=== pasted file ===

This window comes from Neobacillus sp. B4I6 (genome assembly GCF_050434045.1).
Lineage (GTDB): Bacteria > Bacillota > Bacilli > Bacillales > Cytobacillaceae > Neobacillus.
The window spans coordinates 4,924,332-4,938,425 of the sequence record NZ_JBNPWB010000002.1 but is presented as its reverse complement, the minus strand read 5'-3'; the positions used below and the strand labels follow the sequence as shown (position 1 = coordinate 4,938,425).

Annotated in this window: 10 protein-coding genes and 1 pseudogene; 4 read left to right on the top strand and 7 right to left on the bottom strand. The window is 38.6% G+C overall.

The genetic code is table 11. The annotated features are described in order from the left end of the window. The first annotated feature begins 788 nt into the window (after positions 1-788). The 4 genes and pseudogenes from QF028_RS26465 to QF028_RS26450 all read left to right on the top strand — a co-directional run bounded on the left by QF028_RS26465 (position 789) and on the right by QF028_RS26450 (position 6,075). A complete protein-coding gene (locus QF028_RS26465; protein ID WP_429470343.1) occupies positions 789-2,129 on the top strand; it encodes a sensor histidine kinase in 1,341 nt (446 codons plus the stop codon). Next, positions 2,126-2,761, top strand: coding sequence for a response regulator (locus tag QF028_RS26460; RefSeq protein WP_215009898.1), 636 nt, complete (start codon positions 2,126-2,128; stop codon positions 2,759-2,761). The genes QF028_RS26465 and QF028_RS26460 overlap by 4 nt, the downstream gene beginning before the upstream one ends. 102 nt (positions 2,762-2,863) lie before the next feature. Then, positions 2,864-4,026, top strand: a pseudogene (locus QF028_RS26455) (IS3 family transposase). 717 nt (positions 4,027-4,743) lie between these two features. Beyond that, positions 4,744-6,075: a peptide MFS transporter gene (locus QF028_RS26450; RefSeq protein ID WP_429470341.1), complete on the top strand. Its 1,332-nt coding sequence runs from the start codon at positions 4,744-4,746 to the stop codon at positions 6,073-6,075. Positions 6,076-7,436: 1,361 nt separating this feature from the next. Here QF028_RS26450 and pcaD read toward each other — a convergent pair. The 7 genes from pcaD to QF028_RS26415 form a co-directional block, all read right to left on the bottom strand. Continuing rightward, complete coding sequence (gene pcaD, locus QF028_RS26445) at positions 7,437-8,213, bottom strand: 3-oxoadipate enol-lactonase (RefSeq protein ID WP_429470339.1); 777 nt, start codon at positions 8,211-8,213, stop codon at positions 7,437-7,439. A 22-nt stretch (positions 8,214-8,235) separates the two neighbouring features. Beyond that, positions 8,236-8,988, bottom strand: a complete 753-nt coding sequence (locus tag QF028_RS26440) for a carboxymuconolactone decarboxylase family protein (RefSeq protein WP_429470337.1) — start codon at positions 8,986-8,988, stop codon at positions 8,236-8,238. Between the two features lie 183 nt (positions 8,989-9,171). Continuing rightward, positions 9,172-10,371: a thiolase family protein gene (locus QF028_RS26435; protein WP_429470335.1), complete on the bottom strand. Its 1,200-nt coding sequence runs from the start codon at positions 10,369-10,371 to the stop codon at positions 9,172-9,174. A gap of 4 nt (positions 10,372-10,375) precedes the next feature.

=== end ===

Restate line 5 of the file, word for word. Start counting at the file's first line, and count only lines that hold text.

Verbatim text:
The genetic code is table 11. The annotated features are described in order from the left end of the window. The first annotated feature begins 788 nt into the window (after positions 1-788). The 4 genes and pseudogenes from QF028_RS26465 to QF028_RS26450 all read left to right on the top strand — a co-directional run bounded on the left by QF028_RS26465 (position 789) and on the right by QF028_RS26450 (position 6,075). A complete protein-coding gene (locus QF028_RS26465; protein ID WP_429470343.1) occupies positions 789-2,129 on the top strand; it encodes a sensor histidine kinase in 1,341 nt (446 codons plus the stop codon). Next, positions 2,126-2,761, top strand: coding sequence for a response regulator (locus tag QF028_RS26460; RefSeq protein WP_215009898.1), 636 nt, complete (start codon positions 2,126-2,128; stop codon positions 2,759-2,761). The genes QF028_RS26465 and QF028_RS26460 overlap by 4 nt, the downstream gene beginning before the upstream one ends. 102 nt (positions 2,762-2,863) lie before the next feature. Then, positions 2,864-4,026, top strand: a pseudogene (locus QF028_RS26455) (IS3 family transposase). 717 nt (positions 4,027-4,743) lie between these two features. Beyond that, positions 4,744-6,075: a peptide MFS transporter gene (locus QF028_RS26450; RefSeq protein ID WP_429470341.1), complete on the top strand. Its 1,332-nt coding sequence runs from the start codon at positions 4,744-4,746 to the stop codon at positions 6,073-6,075. Positions 6,076-7,436: 1,361 nt separating this feature from the next. Here QF028_RS26450 and pcaD read toward each other — a convergent pair. The 7 genes from pcaD to QF028_RS26415 form a co-directional block, all read right to left on the bottom strand. Continuing rightward, complete coding sequence (gene pcaD, locus QF028_RS26445) at positions 7,437-8,213, bottom strand: 3-oxoadipate enol-lactonase (RefSeq protein ID WP_429470339.1); 777 nt, start codon at positions 8,211-8,213, stop codon at positions 7,437-7,439. A 22-nt stretch (positions 8,214-8,235) separates the two neighbouring features. Beyond that, positions 8,236-8,988, bottom strand: a complete 753-nt coding sequence (locus tag QF028_RS26440) for a carboxymuconolactone decarboxylase family protein (RefSeq protein WP_429470337.1) — start codon at positions 8,986-8,988, stop codon at positions 8,236-8,238. Between the two features lie 183 nt (positions 8,989-9,171). Continuing rightward, positions 9,172-10,371: a thiolase family protein gene (locus QF028_RS26435; protein WP_429470335.1), complete on the bottom strand. Its 1,200-nt coding sequence runs from the start codon at positions 10,369-10,371 to the stop codon at positions 9,172-9,174. A gap of 4 nt (positions 10,372-10,375) precedes the next feature.